I see several of the boys answering the cards which were enclosed, and they come to me to ask me if I know the address, which in most cases I do. The playing cards and scrap books will mean much to the boys, Mrs. MacColl, for there is often a little time when one longs for something to read.

I must tell you that I felt very proud of Belleville and the girls of the St. Julien Chapter, when I was giving the parcels out, for their work is greatly appreciated, I assure you, and I have not seen in France any evidence of greater work being done by any other society or chapter of its kind, than that of the St. Julien, and I feel very proud of the Chapter and the city. …

We have been very busy the past couple of months and are looking forward to a little rest soon. Again thanking you on behalf of the boys, for the kind work of the chapter. I am Very sincerely, Chas. H. Brook.”

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100 Years Ago: Exemption Tribunal Appointments, Fuel Controller Warns Coal Dealers, Sergeant Hyland Not Wounded, Bert Post Dies of Wounds, Cheaper Coal Available

The Intelligencer September 12, 1917 (page 1)

“Exemption Tribunals Who Will Act Here. His Honor Judge Deroche has permitted the publication of his letter to the Department of Justice in regard to his appointments under the Military Service Act. The letter is as follows: Judge’s Chambers, Belleville, Sept. 11, 1917. E. L. Newcombe, Deputy Minister of Justice:

Dear Sir:—The names of those I propose to act on local tribunals for Hastings County under the Military Service Act are as follows:

Belleville—His Honor Judge Wills, Belleville. Trenton—T. A. O’Rourke, Police Magistrate, Trenton. Deseronto—Henry R. Bedford, Police Magistrate, Deseronto. Marmora—Thos. A. Laycock, Reeve Marmora and Lake Township, Marmora. Stirling—George A. Thrasher, barrister, Stirling. Madoc—William Cross, barrister, Madoc. Tweed—Philip K. Newton, druggist, Tweed. Bancroft—George L. Jarman, Police Magistrate, Bancroft.

I have not yet obtained the consent of all. If I find it is impossible for any of them to act will reserve the right to appoint a substitute. As soon as I hear from all I will wire you confirming these appointments or naming any substitutes.

I have personally not mentioned myself so I may be used to hear appeals if thought wise. Very Sincerely, G. E. Deroche, County Judge.”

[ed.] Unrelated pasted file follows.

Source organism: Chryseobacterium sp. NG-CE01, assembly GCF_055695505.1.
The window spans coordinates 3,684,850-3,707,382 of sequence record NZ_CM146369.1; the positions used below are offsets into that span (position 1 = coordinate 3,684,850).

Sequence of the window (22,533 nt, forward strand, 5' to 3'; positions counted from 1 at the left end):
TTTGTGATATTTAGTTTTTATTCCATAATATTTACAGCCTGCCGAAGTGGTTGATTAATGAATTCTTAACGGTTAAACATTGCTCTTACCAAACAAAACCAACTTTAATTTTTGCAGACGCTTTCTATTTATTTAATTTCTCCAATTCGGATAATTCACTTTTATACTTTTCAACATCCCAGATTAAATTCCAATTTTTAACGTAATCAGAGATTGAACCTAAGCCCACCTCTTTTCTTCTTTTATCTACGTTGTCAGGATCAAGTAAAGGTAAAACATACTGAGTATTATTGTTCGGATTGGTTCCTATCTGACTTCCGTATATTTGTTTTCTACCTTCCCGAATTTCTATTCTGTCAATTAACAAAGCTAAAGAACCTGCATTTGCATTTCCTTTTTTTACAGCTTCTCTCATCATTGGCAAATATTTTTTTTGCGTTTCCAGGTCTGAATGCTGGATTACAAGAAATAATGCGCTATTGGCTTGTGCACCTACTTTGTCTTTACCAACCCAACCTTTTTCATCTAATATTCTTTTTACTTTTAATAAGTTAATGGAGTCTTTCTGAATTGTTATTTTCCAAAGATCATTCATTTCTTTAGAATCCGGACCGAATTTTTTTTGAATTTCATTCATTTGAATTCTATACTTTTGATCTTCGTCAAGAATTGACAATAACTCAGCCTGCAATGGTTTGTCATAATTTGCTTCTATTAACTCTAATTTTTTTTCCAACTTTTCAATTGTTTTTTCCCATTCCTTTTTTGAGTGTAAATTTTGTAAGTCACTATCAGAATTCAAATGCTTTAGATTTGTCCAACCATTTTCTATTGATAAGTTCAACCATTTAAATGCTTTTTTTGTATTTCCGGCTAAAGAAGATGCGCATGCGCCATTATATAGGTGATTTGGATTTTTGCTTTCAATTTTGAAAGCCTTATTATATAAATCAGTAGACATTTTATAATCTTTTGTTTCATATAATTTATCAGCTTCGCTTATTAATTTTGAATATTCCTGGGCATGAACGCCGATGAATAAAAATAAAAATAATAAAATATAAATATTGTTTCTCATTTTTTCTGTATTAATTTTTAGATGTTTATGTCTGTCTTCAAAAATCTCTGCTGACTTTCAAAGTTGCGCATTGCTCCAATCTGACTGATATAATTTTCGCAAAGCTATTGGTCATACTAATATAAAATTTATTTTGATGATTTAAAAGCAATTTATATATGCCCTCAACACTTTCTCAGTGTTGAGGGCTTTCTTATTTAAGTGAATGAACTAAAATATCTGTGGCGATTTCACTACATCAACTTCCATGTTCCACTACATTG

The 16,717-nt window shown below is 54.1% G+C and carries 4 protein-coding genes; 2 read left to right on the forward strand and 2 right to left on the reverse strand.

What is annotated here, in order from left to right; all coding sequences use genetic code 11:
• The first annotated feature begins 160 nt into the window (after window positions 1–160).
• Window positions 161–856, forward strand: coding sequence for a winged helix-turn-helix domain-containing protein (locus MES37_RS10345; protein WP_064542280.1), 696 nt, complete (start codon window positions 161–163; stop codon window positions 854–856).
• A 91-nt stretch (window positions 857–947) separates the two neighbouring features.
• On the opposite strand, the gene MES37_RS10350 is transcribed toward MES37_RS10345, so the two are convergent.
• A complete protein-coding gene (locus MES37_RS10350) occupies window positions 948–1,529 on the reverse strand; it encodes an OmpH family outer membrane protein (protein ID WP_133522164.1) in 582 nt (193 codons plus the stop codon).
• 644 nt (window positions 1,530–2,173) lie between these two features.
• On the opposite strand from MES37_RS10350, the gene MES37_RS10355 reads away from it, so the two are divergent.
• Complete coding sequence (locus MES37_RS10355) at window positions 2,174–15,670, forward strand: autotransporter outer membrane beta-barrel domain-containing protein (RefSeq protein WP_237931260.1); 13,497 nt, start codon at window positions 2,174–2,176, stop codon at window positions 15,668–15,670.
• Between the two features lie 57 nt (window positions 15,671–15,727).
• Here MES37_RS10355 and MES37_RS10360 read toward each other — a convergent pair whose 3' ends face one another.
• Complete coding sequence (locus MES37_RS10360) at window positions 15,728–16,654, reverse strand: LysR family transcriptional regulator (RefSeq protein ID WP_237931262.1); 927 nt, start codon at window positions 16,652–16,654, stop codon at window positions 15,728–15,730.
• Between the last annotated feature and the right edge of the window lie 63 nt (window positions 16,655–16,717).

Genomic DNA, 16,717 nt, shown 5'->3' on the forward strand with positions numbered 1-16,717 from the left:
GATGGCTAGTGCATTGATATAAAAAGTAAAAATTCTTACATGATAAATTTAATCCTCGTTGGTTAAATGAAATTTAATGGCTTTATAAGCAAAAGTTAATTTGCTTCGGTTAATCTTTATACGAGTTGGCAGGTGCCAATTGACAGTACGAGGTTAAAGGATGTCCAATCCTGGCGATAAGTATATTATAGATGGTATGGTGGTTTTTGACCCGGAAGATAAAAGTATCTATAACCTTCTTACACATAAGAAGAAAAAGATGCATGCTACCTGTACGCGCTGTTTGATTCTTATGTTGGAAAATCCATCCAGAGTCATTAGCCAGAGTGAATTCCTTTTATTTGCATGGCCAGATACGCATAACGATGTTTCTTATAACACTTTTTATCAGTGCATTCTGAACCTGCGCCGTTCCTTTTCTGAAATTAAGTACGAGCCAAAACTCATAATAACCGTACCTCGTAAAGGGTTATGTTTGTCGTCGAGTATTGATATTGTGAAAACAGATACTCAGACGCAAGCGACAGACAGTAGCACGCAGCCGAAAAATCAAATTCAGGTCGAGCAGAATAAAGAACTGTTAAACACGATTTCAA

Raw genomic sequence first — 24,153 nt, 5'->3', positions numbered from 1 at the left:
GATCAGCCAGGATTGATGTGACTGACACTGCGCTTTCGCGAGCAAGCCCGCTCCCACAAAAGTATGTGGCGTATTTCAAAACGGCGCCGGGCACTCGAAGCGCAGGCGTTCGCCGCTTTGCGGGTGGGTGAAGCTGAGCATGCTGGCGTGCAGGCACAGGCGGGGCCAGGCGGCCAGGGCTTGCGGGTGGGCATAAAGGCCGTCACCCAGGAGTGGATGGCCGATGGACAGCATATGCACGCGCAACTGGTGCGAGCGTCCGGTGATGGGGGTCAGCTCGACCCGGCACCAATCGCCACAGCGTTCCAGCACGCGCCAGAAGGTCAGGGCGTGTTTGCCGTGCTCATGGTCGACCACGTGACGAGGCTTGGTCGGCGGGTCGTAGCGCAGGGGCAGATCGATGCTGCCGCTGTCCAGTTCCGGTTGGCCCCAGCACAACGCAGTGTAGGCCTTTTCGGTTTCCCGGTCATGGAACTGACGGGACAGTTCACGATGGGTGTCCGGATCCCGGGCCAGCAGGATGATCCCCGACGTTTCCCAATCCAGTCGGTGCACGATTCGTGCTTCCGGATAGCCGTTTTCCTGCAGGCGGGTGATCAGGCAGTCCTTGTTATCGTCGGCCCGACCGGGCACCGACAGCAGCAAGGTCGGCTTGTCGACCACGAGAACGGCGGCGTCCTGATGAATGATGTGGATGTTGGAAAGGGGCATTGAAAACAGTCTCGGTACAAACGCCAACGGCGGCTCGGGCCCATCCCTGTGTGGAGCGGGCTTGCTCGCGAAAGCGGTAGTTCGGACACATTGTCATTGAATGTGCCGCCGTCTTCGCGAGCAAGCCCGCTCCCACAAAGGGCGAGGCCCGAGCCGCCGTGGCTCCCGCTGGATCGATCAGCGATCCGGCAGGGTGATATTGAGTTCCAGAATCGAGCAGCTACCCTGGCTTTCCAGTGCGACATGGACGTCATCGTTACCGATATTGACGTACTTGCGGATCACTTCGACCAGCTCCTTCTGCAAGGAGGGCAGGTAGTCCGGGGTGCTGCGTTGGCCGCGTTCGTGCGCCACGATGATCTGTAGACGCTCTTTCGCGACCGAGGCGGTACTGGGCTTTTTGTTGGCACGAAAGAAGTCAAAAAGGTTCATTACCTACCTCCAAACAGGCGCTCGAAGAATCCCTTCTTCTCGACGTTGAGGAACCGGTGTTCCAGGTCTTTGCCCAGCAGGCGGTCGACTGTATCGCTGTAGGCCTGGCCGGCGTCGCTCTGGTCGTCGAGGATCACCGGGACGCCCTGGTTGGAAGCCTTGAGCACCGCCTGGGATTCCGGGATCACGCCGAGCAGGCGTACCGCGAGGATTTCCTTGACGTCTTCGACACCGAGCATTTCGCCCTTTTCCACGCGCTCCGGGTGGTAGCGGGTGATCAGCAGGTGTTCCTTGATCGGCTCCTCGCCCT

The Intelligencer September 12, 1917 (page 1)

“Coal Dealers Warned Not to Increase Prices. Ottawa. C. A. Magrath, Canadian Fuel Controller, has issued a warning to coal dealers that they are not to increase prices, now that winter is approaching, without first making representations to him. …

‘I wish to appeal particularly to the dealers in our towns and cities where large quantities of coal are handled in small lots, to deal in a generous manner with the small users of coal, and add as little as possible to the heavy burdens they are now carrying. On the other hand the housekeeper should co-operate in laying in his supply as soon as possible.’ ”

The Intelligencer September 12, 1917 (page 2)

“Sergt. Hyland Not Wounded. Mrs. Hyland, of this city, a few days ago received a telegram from the Director of Records, which conveyed the intelligence that her husband, Sergt. T. E. Hyland had been wounded. This, it appears was an error, as the following telegram explains:

Ottawa, Sept. 12th. Mrs. Ellen Hyland, 162 Coleman St., Belleville. Referring to my telegram September 4th, reporting 219510 Sergt. Thos. Edward Hyland, infantry, wounded, cable from England states report now cancelled. Director of Records.

Mrs. Hyland also received a letter from her husband this morning written on August 17, and he had just come out of the trenches, and he was reported wounded August 16th. In his letter he said while waiting to go to England for his commission, he had been promoted Company Sergeant Major.”

The Intelligencer September 12, 1917 (page 2)

“Doubly Bereaved. The family of Mr. Daniel Post in this city, will receive the heartfelt sympathy of all citizens in the double bereavement which has overtaken them within a year, owing to the war. On September 13th, 1916, Private William Post was killed, and to-day a message was received here that a brother, Private Bert Post, died at Moore’s Hospital, England, as the result of wounds received in action on June 3rd, 1916.

The brave young hero had been in the hospital for some months. He enlisted and went overseas in October, 1915 with the 8th C.M.R. of Kingston. The brother, who was killed was also a member of the same corps.”

[Note: Lance Corporal William Post died on September 11, 1916. He is commemorated on Page 149 of the First World War Book of Remembrance.]

[Note: Private Bert Nelson Post died on September 9, 1917. He is commemorated on Page 310 of the First World War Book of Remembrance.]

The Intelligencer September 12, 1917 (page 7)

“Cheaper Coal Possible. To the Editor of The Intelligencer. Dear Sir:—In The Intelligencer yesterday you say that ‘coal is being sold for ten dollars a ton in Belleville.’

This morning the writer was shown first-class egg coal that was delivered to a consumer here less than three weeks ago for $8.75 per ton. This was not sold by a local dealer, but was brought here in a car lot. My informant bought ten tons and it was represented as being Scranton coal, and I may say that I have the utmost confidence in the information imparted to me as I am well acquainted with the purchaser from whom I obtained the information.

It looks to me as if the time has now arrived for our coal committee, appointed by the Council, to get busy. Yours, Economy. Sept. 12, 1917.”